59. Plaintiffs were ignorant of the falsity of the representations made by Defendants and reasonably relied on Defendants’ misrepresentations to their detriment when they authorized the use of “Welcome to the Jungle” in conjunction with GH III.

60. As a direct and proximate result of Activision’s misrepresentations, Plaintiffs have suffered damages in an amount according to proof at trial and are also entitled to an award including, but not limited to, disgorgement of Activision’s wrongfully acquired profits believed to be in excess of twenty million dollars ($20,000,000).

61. Defendants’ intentional misrepresentations were oppressive and malicious and made in willful and conscious disregard of Plaintiffs’ rights, thus justifying punitive damages under the California Civil Code.

SECOND CAUSE OF ACTION
(Fraud - Concealment)
(Against All Defendants)


62. Plaintiffs re-allege and incorporate by reference Paragraphs 1 through 55 of this Complaint as set forth herein in full.

63. Defendants concealed material facts from Plaintiffs as described in the preceding paragraphs including, but not limited to, the facts that it intended to use Slash imagery in association with Guns N’ Roses and, more specifically, in association with “Welcome to the Jungle,” and to use VR tracks in conjunction with GH III.

64. Defendants concealed and suppressed the true facts with the intent to deceive and defraud Plaintiffs and to fraudulently induce them into authorizing the use of “Welcome to the Jungle” in conjunction with GH III.

65. As a direct and proximate result of Activision’s fraudulent concealment, Plaintiffs have suffered damages in an amount according to proof at trial and are also entitled to an award including, but not limited to, disgorgement of Activision’s wrongfully-acquired profits believed to be in excess of twenty million dollars ($20,000,000).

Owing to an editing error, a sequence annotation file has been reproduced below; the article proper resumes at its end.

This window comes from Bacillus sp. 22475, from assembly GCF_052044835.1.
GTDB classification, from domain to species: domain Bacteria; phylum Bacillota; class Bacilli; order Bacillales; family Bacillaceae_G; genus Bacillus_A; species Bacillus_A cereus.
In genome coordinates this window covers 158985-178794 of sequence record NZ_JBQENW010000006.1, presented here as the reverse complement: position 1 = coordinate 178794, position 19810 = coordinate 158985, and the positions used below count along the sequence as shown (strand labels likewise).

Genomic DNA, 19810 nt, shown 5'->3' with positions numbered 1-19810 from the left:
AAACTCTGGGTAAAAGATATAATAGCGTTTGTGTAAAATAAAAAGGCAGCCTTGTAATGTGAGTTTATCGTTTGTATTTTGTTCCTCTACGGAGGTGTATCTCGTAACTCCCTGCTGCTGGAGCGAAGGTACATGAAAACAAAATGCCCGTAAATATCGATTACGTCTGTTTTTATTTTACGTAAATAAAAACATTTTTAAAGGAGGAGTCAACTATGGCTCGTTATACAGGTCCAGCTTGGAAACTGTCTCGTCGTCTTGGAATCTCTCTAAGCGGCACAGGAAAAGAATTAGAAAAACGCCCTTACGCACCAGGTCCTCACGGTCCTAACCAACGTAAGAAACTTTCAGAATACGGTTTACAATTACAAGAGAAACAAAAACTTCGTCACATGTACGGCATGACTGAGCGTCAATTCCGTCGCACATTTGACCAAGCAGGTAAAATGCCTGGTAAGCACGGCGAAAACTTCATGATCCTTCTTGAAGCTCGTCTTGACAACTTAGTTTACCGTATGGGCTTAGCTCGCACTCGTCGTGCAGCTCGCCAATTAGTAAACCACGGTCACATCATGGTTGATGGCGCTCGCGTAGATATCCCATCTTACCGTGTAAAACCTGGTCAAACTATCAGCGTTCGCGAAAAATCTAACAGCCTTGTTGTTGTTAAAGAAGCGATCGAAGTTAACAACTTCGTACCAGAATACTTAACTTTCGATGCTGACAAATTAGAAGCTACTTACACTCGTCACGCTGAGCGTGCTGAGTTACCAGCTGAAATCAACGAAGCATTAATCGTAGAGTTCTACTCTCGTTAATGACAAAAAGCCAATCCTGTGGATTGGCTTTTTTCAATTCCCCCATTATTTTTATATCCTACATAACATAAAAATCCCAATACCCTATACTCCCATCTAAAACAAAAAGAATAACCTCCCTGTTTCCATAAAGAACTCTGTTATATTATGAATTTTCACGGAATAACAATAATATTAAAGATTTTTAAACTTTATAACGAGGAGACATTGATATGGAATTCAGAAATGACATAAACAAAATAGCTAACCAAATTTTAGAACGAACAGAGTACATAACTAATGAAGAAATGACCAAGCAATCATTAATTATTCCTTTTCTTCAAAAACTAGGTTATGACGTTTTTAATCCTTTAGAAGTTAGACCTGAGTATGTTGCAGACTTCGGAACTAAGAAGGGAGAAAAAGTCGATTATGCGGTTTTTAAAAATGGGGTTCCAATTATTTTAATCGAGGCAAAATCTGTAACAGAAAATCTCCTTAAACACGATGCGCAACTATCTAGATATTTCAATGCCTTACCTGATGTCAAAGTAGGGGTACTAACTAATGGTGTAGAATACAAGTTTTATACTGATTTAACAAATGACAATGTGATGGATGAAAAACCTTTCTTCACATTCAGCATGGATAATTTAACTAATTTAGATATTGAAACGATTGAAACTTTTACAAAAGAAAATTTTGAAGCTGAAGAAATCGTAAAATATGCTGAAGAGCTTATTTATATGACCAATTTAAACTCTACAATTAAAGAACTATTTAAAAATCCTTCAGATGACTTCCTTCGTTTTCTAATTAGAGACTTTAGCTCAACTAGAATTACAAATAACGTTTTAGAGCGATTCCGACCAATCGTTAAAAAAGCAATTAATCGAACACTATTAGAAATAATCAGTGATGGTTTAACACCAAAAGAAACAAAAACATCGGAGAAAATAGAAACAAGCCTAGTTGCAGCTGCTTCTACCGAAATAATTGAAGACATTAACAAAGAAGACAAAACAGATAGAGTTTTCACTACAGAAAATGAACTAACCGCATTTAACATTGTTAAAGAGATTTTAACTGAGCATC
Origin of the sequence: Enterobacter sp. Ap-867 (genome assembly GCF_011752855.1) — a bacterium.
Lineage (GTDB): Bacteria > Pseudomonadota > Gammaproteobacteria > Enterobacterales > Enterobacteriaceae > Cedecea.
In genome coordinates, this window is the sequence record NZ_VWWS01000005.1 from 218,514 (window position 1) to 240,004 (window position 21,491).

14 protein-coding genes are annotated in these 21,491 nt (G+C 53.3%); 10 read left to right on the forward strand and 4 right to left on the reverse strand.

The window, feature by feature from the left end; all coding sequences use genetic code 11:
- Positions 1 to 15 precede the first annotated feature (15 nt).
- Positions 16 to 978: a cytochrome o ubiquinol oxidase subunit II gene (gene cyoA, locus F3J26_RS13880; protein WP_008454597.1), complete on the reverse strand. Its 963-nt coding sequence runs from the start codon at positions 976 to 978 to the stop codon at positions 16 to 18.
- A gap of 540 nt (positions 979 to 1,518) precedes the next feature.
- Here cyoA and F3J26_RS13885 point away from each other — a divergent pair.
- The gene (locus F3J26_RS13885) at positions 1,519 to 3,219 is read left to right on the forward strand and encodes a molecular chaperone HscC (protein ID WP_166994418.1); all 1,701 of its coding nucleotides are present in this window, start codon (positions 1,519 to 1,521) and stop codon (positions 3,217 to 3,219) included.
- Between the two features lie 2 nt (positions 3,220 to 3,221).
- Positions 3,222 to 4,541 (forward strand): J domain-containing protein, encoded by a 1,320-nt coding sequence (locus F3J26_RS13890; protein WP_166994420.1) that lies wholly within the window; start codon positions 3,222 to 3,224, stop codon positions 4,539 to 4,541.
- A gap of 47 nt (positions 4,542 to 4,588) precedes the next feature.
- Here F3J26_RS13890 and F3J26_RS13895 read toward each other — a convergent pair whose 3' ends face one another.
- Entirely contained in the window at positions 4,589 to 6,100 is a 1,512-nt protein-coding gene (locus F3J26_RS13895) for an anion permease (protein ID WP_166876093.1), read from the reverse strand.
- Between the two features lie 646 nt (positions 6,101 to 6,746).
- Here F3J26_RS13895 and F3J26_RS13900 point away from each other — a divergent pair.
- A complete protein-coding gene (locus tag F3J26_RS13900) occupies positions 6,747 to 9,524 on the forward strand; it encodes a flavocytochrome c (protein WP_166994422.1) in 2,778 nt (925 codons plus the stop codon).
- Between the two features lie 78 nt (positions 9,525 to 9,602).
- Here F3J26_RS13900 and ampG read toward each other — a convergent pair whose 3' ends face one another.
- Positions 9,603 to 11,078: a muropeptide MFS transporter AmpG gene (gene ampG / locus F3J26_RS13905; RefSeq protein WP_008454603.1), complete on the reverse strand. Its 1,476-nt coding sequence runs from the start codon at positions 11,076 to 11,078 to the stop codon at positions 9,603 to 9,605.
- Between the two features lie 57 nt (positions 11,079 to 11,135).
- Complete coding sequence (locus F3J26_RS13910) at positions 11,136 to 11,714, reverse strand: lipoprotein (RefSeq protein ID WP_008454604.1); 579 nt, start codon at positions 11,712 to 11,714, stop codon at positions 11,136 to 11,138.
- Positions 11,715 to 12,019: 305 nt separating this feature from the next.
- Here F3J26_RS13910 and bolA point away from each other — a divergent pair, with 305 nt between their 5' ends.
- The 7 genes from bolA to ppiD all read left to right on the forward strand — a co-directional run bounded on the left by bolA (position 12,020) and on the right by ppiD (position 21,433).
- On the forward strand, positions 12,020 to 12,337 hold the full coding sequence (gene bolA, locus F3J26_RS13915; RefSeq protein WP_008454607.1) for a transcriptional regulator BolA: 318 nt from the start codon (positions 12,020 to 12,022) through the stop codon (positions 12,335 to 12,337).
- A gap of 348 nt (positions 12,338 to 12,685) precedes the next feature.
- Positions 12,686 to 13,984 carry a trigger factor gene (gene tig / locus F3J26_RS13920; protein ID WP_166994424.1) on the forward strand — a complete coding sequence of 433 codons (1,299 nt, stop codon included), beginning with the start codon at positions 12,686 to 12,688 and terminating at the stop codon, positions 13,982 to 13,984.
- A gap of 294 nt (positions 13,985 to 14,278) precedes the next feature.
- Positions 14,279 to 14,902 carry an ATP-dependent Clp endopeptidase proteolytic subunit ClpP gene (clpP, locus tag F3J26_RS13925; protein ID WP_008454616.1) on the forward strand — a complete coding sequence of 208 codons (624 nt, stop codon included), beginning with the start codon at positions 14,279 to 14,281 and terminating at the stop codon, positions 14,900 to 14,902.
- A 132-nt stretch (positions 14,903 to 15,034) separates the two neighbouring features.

66. Defendants’ concealment was oppressive and malicious and made in willful and conscious disregard of Plaintiffs’ rights, thus justifying punitive damages under the California Civil Code.

THIRD CAUSE OF ACTION
(Negligent Misrepresentation)
(Against All Defendants)


67. Plaintiffs re-allege and incorporate by reference Paragraphs 1 through 55 of this Complaint as set forth herein in full.

68. Defendants made misrepresentations of material fact as described in the preceding paragraphs including, but not limited to, falsely representing that there would be no use in GH III of Slash imagery in association with Guns N’ Roses and, more specifically, in association with “Welcome to the Jungle” and no use of VR tracks in conjunction with GH III.

69. Defendants had no reasonable basis for believing that such representations were true. Activision should have known of their falsity because, among other things, at the time it made the false representations it was actively planning and negotiating a deal with Slash and VR that included using Slash imagery and VR tracks in a manner contrary to the representations made to Plaintiffs.

70. Plaintiffs were ignorant of the falsity of the representations made by Activision and reasonably relied on Defendants’ misrepresentations to their detriment when they authorized the use of “Welcome to the Jungle” in conjunction with GH III.

71. As a direct and proximate result of Defendants’ misrepresentations, Plaintiffs have suffered damages in an amount according to proof at trial.

FOURTH CAUSE OF ACTION
(Unjust Enrichment)
(Against Defendant Activision)


72. Plaintiffs re-allege and by this reference incorporate each and every allegation contained in paragraphs 1 through 55, inclusive, of this Complaint as if set forth in this cause of action in full.

73. Activision has received and retained a substantial benefit by using the Guns N’ Roses brand and “Welcome to the Jungle” in GH III to the detriment and at the expense of Plaintiffs and it would be inequitable and/or unconscionable for Activision to retain that benefit under the circumstances.